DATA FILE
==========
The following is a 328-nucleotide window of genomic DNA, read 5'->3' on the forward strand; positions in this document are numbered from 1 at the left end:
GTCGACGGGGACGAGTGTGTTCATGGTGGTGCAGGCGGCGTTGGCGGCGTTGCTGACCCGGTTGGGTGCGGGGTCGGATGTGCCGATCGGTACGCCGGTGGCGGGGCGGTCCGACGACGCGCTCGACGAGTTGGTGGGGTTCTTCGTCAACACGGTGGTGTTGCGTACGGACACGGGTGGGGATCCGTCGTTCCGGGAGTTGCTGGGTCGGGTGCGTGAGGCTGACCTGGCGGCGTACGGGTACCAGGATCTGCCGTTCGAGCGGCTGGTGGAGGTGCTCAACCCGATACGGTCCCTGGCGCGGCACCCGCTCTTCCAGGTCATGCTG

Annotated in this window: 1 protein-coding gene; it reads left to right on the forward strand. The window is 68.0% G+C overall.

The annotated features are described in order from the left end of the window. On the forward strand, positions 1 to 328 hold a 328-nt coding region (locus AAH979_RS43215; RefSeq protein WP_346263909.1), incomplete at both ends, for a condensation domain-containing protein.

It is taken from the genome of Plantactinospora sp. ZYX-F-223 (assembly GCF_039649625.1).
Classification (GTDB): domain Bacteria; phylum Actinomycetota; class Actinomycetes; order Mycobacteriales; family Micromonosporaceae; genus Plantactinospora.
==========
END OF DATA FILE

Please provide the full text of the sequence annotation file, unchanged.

The following is a 328-nucleotide window of genomic DNA, read 5'->3' on the forward strand; positions in this document are numbered from 1 at the left end:
GTCGACGGGGACGAGTGTGTTCATGGTGGTGCAGGCGGCGTTGGCGGCGTTGCTGACCCGGTTGGGTGCGGGGTCGGATGTGCCGATCGGTACGCCGGTGGCGGGGCGGTCCGACGACGCGCTCGACGAGTTGGTGGGGTTCTTCGTCAACACGGTGGTGTTGCGTACGGACACGGGTGGGGATCCGTCGTTCCGGGAGTTGCTGGGTCGGGTGCGTGAGGCTGACCTGGCGGCGTACGGGTACCAGGATCTGCCGTTCGAGCGGCTGGTGGAGGTGCTCAACCCGATACGGTCCCTGGCGCGGCACCCGCTCTTCCAGGTCATGCTG

Annotated in this window: 1 protein-coding gene; it reads left to right on the forward strand. The window is 68.0% G+C overall.

The annotated features are described in order from the left end of the window. On the forward strand, positions 1 to 328 hold a 328-nt coding region (locus AAH979_RS43215; RefSeq protein WP_346263909.1), incomplete at both ends, for a condensation domain-containing protein.

It is taken from the genome of Plantactinospora sp. ZYX-F-223 (assembly GCF_039649625.1).
Classification (GTDB): domain Bacteria; phylum Actinomycetota; class Actinomycetes; order Mycobacteriales; family Micromonosporaceae; genus Plantactinospora.